I call myself Diane Catsburrow Linnet. I gave myself that name (and the domain of this website) when I was a small bushy-tailed kid who wanted to become a Newbery novelist, and to this day, where I am neither bushy-tailed nor a minor—still small—it is serving dutifully as my pen name and an explanation to my existence: I love cats and I love to burrow in all the stuff I begin. I am also allergic to them (cats, not projects) and therefore the ways I can get involved with them is quite limited. So unless this allergy magically resolves itself, I cannot join the club of people who uploads pictures of their adorable feline companions. Sorry.

Instead of cat photos, I will have cat pictures (like what you saw ↑) since I am a daydreamer and an artist. I'm always thinking—often leads to overthinking—and fantasizing about what I could make; and while I seldom think out loud, I enjoy thinking on paper, doodling or scribbling. As a writer and a draftsperson, the line between drawings and words are often quite fine, and typically that works just as well.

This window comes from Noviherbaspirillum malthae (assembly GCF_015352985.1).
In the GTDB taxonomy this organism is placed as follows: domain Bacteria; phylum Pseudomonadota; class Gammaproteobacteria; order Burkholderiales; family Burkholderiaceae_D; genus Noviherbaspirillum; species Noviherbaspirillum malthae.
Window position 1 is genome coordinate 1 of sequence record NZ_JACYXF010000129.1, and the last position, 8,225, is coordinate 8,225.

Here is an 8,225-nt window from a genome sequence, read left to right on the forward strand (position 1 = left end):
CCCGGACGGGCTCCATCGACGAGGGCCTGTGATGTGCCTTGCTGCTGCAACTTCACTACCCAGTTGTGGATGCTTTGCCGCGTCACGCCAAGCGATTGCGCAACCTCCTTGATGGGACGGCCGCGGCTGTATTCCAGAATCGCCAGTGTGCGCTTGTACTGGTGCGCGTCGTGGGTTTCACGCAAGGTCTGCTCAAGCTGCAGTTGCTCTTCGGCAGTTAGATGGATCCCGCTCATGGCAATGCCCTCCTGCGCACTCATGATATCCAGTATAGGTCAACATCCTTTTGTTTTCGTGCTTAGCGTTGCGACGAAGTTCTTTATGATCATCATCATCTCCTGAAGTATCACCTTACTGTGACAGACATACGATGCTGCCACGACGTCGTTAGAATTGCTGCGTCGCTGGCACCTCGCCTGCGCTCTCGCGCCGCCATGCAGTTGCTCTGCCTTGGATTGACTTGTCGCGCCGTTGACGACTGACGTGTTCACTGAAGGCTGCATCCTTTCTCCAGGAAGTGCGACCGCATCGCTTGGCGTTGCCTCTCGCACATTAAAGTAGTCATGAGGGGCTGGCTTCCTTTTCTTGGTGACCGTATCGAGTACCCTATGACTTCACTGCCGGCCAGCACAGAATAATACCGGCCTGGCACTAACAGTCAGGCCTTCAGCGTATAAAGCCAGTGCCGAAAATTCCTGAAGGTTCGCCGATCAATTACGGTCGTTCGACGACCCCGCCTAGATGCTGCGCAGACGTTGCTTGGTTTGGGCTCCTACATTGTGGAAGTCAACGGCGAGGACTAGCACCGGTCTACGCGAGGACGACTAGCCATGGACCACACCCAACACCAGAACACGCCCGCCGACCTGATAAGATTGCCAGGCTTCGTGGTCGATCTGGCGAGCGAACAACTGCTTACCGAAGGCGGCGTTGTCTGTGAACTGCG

For a brief professional history, I published a book entitled "Abigail’s Flight and other stories" on 2015. I’ve also worked on a literary magazine for three years, which feels like a short time now that the last issue's date—July 2016—is a significant time ago, but certainly built my project management and design muscles to a full ARGH! As a college student, though not for much longer now, I am studying Studio Art, English, and Creative Writing at Dickinson College. Academic and non-academic experience pursuits have taken me to British Columbia, Rome, Michigan, and currently, this small college town in Pennsylvania.

I'll try not to bog you down with too much detail on what I write and what art I make, as there are separate pages dedicated for those topics and I would hate to 1) repeat myself; and, 2) bore you. I think I'll just say that I like to write anything, and I like to make art with anything too. I write novels, short stories, nonfiction (memoirs; they say I'm not old enough yet but I feel like if I don't start now, I will have forgotten a lot of fun stuff by the time I am) and, with some hesitation, poetry.